Go ahead and WEAVE YOUR FICTION into the life & words of Jesus Christ, @UMChurch. Know this - doing so destroys the church & mocks the Holy Spirit and the words/life of Jesus Christ. There IS no greater sin.

#GC2019 #GCUMC
As a person who is part of many, many (MANY) generations who existed within the UMC, and whose family STARTED one of the first UMC churches -- I am incredibly disappointed. However, I hesitate to go so far as to say anyone should just give up on @UMChurch
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🏳️‍🌈#LGBTVoices Celebrates🏳️‍🌈

Today’s Thread Topic: TERFS, and why they’re wrong.

TERFS are trans exclusionary radical feminists. They conflate gender with sex, and hold that gender is binary, and biologically assigned at birth.

The debate over trans acceptance dates back the the early seventies of radical feminist thought.

Radical is a loaded term.

In this case, radical feminism holds that male supremacy is maintained by granting privilege to men through the institution of the patriarchy.
Feminism is the advocacy of women’s rights on the basis of equality of the sexes.

Radical feminism seeks a radical restructuring of society to eliminate the patriarchy, and bring equality to the sexes.
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🏳️‍🌈#LGBTVoices Celebrates🏳️‍🌈

Today’s Thread Topic: Transgender voters

Strict voter ID laws disenfranchise transgender voters, as 68% of trans people do not have identification that match their gender identity and/or name.

2/ There are 1.4 million trans people of voting age. All voters should have an equal opportunity to participate in the political process.
Voter i.d. laws & uniformed workers can cause obstacles for trans voters
3/ Once trans voters know their state's I.d. requirements they may still experience problems at the polls.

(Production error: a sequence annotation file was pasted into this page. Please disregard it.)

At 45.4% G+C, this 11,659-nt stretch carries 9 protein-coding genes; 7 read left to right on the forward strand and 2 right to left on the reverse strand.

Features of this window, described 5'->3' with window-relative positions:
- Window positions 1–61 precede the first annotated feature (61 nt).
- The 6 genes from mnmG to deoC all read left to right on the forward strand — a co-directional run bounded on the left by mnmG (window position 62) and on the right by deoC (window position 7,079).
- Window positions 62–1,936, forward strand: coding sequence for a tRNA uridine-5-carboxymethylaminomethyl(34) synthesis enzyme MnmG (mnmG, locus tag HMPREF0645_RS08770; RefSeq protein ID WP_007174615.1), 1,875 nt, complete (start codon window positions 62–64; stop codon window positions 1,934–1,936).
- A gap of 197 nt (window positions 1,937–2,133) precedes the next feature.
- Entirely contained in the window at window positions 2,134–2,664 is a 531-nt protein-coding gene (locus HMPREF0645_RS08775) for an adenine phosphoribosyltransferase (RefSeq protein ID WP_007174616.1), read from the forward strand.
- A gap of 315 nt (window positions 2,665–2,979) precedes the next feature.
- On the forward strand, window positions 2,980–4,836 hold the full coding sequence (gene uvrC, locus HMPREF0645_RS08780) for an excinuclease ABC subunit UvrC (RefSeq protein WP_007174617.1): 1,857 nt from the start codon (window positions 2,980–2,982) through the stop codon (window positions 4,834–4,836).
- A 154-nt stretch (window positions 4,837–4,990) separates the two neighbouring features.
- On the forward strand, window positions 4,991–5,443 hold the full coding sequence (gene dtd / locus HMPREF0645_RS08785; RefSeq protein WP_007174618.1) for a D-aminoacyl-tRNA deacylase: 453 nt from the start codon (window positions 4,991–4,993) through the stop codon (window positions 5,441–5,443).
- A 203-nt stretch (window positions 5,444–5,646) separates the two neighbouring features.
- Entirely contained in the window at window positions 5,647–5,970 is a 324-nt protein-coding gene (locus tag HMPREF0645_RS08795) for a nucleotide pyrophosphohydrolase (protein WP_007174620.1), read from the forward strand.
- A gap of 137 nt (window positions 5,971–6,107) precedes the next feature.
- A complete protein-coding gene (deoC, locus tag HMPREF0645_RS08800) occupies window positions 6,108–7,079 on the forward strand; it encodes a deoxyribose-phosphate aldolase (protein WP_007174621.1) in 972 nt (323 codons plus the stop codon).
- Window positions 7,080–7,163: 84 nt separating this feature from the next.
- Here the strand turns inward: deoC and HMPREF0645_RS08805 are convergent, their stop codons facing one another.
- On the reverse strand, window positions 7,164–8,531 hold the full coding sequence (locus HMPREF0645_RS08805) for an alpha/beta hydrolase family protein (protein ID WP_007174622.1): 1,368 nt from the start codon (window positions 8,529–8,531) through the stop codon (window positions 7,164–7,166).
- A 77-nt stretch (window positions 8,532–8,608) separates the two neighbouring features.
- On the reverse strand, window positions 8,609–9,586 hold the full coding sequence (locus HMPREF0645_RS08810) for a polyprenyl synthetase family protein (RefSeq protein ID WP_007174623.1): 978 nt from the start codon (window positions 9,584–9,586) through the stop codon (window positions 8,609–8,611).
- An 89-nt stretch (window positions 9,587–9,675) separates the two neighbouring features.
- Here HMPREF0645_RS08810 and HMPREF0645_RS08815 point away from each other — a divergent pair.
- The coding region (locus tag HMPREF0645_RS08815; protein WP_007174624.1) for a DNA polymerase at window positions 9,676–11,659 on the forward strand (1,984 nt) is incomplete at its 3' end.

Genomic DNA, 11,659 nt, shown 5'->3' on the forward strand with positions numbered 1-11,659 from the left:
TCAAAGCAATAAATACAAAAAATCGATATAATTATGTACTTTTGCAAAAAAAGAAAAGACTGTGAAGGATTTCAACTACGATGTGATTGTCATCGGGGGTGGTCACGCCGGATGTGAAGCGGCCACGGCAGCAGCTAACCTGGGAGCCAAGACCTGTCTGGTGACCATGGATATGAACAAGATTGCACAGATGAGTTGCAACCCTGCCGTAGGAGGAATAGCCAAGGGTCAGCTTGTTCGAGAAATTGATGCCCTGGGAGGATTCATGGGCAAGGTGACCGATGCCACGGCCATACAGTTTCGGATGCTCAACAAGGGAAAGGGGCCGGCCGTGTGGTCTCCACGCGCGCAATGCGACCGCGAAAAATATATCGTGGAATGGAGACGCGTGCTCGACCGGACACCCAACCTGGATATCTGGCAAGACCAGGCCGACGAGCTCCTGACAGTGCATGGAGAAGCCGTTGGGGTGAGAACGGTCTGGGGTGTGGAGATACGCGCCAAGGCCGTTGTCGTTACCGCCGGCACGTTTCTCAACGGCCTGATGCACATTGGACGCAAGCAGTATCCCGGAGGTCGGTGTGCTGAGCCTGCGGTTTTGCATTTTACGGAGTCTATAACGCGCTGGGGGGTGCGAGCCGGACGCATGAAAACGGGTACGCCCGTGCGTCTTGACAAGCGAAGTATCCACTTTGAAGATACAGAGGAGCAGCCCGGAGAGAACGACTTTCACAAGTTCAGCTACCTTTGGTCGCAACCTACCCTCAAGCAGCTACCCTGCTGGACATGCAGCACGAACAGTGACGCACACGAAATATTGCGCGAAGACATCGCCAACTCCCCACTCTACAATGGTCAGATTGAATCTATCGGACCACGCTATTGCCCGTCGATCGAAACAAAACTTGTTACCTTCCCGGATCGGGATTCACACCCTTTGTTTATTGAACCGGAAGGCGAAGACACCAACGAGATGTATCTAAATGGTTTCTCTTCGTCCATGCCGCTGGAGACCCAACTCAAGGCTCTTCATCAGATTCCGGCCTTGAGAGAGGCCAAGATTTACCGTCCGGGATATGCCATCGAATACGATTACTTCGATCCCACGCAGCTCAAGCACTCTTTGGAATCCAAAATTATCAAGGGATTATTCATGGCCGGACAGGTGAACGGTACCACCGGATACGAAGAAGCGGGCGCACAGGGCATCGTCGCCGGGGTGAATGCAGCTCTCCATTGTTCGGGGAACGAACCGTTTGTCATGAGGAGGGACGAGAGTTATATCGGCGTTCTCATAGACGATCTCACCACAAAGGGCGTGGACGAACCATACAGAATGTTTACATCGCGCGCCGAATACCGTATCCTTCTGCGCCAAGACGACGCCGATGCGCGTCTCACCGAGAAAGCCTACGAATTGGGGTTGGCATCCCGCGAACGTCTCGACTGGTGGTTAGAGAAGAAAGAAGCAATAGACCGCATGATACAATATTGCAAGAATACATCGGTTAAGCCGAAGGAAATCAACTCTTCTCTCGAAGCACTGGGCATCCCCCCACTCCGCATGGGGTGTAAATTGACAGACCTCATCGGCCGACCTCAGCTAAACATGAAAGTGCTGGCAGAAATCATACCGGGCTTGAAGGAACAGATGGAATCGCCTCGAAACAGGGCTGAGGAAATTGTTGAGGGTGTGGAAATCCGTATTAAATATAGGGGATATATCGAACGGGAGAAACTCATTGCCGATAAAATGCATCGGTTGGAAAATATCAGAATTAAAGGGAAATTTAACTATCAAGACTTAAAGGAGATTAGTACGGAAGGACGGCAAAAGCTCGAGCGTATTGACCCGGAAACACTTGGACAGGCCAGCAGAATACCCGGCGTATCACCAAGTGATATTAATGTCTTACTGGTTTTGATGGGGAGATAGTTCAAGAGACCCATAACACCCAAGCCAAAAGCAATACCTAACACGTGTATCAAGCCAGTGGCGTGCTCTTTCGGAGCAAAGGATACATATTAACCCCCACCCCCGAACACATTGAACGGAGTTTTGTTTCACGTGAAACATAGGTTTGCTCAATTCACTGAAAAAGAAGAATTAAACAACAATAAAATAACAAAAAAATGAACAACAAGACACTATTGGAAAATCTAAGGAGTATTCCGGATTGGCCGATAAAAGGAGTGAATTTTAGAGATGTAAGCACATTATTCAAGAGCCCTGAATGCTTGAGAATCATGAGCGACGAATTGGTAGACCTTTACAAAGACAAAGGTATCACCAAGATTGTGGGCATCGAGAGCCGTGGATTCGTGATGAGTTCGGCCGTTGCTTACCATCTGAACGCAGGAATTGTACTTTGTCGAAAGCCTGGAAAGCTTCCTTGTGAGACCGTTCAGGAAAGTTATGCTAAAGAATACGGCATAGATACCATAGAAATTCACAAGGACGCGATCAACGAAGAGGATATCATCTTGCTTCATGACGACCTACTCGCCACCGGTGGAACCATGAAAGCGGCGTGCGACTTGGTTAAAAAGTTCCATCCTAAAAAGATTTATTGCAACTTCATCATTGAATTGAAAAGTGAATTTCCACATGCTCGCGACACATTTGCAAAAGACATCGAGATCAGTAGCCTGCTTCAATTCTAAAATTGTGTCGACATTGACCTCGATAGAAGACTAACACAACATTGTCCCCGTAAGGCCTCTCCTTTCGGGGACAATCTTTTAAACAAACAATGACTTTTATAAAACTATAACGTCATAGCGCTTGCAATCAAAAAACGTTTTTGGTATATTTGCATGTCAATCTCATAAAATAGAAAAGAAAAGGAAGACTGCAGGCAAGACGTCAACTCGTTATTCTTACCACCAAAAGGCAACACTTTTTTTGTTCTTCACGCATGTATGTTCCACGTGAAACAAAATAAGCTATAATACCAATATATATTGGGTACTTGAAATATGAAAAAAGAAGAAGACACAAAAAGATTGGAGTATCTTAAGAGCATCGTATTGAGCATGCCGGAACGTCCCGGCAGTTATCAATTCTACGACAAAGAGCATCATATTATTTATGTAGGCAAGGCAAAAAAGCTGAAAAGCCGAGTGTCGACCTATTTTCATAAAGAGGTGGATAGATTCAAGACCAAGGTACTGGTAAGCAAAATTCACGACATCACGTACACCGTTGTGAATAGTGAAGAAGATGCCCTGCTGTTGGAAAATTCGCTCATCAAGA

A few helpful resources are these Check off items on the #VotingWhileTrans guides for voters & poll workers/election officials
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🏳️‍🌈#LGBTVoices Celebrates🏳️‍🌈

Today’s Thread Topic: Pronouns.

Pronouns are as profoundly important to a person’s identity as their name. Using a person’s identifying pronouns means treating them with the respect they deserve as a human being.

Many feel confused with society’s evolving attitude towards gender pronouns. Transgender people can identify under traditional binary pronouns, or under a flexible set of gender neutral pronouns.

Referring to a person by their chosen pronouns is essential to respecting them. 2)
Binary pronouns are the ones we are most familiar with: he/she. A binary trans person identifies as the opposite of the gender most common to the sex they were assigned at birth.

Sex and gender are often used interchangeably, but they aren’t the same thing. 3)
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🏳️‍🌈#LGBTVoices Celebrates🏳️‍🌈

Today’s Thread Topic:
How the Trump-Pence administration has rolled back protections for transgender people.

People who are transgender identify or express their gender differently than their assigned sex at birth.

Some Trump admin bans on protections for transgender people:
—Word‘Transgender’ banned at CDC
—Attempts to ban from military
—Guidance protections in schools
—Claim civil rights law doesn't protect transgender workers
—Attempt to define sex as M/F determined by genitalia at birth
In July 2017, Trump tweeted his plan to ban transgender people from the military stating cost as the reason.

Fact: The military spends 10X more on giving active duty & retirees erections than it spends on healthcare services for transgender troops.
Read 12 tweets
🏳️‍🌈#LGBTVoices Celebrates🏳️‍🌈
Today’s Thread Topic: Being Trans in the US Military

Being transgender in the military has always been risky.
The following thread is a brief timeline of the changing US policy with personal stories of trans soldiers’ struggle.
Before June 2018, transgender soldiers were forced to lead double lives. Coming out could have meant being automatically discharged regardless of your aptitude.

Meet Jamie Ewing. She served with distinction until she was discharged for being transgender.…
On June 30, 2016, the US Military lifted its ban on transgender soldiers, citing that the “Defense Department and the military need to avail ourselves of all talent possible.”…
Read 12 tweets
It’s National Coming Out Day! 🌈
So I have something to tell you...

I’m gay, and I’m fabulous! 😁

That’s probably not a surprise to you.